What I Learned about My town

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Photo of a rare lithograph lent to the group by Ken Morse for our use.
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Bicentennial celebrants gather around our new state historical marker.

with help from ‘Backstreet Mary’Neighbors for Historic
Eaton RR 1, Box 124 Eaton, New York 13334

Eaton, New York, is a small rural hamlet near the center of the
state. Its usually sleepy demeanor was interrupted this past year
to celebrate its 200th birthday. The celebration was to bring a fun
day to the community with the usual parade, speeches, craft show,
baseball game and ice cream social at the church. Instead it
brought all of that and something even more important, it brought
out the rich history of a hamlet that was once a well-known name in
American agricultural business.

Many of the town folk knew of native Eatonite ‘Fanny
Forester’ (famous writer Emily Chubbuck who later married the
world famous missionary to Burma, Andoniram Jud-son); some knew
about famous writer, comedian, and lecturer ‘Eli Perkins’
(Melville Delancy Landon); but most had never realized that Eaton
was the home of an important business, the Wood, Taber & Morse
Steam Engine Works.

The business, founded by Allen N. Wood, was the third steam
engine foundry in the United States. The company started by making
steam engines to run cotton mills and machinery in the 1850s, but
by the 1870s had converted to making portable agricultural engines
that could be pulled by horses anywhere for ready power.

In the 1880s with the invention of its patented (19 patents)
four drive engine, which is considered by many to be the first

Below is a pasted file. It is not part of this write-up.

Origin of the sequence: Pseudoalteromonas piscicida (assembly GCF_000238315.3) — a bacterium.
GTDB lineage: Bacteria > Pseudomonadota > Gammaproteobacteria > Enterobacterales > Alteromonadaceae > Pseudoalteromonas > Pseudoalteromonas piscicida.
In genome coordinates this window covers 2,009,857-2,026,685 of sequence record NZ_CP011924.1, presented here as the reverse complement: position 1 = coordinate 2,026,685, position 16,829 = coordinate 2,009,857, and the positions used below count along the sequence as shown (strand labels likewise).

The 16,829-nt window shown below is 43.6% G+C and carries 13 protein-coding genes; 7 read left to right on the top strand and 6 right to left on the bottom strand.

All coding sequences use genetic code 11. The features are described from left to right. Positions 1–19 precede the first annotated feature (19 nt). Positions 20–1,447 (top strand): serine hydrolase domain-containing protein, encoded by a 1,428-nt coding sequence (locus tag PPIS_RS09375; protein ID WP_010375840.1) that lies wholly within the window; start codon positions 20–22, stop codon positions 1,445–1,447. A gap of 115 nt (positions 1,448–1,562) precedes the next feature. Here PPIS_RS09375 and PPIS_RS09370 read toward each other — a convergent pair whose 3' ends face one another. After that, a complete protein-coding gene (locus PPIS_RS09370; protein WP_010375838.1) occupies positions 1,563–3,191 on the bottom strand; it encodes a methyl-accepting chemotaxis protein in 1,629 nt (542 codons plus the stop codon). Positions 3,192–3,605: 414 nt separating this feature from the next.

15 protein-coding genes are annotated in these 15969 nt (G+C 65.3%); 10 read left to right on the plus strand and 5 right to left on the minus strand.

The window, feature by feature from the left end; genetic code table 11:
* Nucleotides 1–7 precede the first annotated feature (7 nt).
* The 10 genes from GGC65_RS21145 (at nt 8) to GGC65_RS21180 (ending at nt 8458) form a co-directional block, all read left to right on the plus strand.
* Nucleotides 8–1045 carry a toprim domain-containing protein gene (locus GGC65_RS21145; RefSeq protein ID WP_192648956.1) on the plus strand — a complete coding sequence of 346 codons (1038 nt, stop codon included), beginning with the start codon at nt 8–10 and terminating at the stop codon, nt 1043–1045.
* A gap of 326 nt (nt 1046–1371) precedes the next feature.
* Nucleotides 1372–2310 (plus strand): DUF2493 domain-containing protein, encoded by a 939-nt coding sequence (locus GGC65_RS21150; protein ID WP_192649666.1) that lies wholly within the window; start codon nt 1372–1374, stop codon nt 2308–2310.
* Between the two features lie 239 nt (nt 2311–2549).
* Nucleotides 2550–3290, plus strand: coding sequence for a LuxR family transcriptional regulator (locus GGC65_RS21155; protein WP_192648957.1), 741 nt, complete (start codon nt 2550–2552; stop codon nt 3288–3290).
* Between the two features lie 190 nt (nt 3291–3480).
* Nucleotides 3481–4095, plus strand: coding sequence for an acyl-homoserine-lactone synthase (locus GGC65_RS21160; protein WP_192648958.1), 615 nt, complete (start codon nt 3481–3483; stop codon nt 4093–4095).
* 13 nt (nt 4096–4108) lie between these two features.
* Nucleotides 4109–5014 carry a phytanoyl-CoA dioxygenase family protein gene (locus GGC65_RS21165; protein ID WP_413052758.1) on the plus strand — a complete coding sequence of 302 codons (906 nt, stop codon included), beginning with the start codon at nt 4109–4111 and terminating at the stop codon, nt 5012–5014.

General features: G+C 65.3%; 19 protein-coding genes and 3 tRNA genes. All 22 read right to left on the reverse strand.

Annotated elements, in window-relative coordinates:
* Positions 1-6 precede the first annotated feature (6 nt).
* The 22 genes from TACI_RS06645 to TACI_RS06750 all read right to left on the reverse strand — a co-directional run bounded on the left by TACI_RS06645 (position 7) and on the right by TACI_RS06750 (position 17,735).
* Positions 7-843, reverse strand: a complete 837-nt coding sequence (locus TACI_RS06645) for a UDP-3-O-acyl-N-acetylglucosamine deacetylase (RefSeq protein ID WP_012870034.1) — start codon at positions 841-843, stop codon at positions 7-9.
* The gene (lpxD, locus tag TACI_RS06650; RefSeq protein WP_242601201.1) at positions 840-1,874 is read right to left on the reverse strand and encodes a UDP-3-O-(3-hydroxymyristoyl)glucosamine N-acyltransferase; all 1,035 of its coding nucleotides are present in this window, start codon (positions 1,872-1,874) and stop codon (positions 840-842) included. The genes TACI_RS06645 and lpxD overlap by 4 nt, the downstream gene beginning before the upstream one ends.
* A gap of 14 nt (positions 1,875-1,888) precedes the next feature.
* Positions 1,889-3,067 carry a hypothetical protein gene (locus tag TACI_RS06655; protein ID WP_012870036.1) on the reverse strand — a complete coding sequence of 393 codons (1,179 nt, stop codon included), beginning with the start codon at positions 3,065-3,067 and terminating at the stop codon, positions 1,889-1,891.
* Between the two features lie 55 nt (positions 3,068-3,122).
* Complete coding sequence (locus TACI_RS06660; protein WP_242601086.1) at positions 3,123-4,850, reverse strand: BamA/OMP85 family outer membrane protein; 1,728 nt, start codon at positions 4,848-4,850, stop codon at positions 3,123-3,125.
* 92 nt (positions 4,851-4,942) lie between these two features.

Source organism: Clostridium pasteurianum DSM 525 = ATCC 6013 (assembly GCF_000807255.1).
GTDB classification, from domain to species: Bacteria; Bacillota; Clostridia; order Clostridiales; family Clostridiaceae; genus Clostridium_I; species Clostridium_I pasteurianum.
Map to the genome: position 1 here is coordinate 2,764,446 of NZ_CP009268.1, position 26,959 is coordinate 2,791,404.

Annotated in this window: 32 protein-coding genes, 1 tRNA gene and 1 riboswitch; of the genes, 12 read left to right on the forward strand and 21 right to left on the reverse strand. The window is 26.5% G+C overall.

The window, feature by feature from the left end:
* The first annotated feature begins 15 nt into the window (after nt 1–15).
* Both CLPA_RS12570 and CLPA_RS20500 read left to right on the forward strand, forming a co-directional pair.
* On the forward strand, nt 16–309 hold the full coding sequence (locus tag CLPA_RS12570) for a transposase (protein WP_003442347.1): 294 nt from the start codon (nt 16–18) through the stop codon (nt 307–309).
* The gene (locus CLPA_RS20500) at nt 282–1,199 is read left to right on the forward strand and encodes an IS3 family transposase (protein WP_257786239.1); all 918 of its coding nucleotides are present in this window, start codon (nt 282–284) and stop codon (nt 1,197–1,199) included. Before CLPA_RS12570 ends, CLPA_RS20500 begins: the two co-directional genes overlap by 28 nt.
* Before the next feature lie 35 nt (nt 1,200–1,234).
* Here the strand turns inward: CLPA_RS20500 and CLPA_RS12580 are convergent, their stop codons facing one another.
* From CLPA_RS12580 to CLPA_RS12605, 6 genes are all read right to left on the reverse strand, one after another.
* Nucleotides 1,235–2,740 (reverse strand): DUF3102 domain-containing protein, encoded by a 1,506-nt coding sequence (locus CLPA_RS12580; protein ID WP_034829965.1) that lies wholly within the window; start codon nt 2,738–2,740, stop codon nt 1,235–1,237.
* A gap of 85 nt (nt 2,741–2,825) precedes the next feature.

practical edition of the four-wheel drive farm tractor of today, it
had become one of the largest steam engine companies in the world.
By the time of the development of this engine, which won the
coveted Gold Medal of Excellence at a London show, the Wood, Taber
& Morse Company had sold steam engines to every state in the
union as well as abroad. The company had an office in Chicago as
well as in Eaton.

A remarkable fact is that in its first 25 years alone, the Wood,
Taber and Morse Engine Works had produced over 3,000 engines at a
cost of $200 to $1,500. Imagine that in today’s monetary
terms!

When its founder, Allen N. Wood, and engineer, Loyal Clark
Taber, died in the year 1892, for all practical purposes the
company ceased production. A business that had spanned over forty
years, employing 50 to 100 men, stopped. The business’s only
surviving partner, Walter Morse, retired to his Norvel
Bacon-designed Victorian home, ‘Park Place,’ and Eaton fell
asleep for 100 years.

The shock of realizing that on the now empty lot, on a street
which bears the name Mechanic Street (so named, to us, for no
apparent reason), rested this giant, was a driving force in putting
together a historic celebration. A small group of neighbors joined
together and wrote two history books, one alone on Wood, Taber and
Morse; a graphics display which will now tour the library system,
schools and state; put up a state historical marker on a piece of
land that was nothing more than a graveled parking area behind the
mini-mart; and made this sign and new found information into a
cornerstone of a community’s pride.

Farm Collector Magazine
Farm Collector Magazine
Dedicated to the Preservation of Vintage Farm Equipment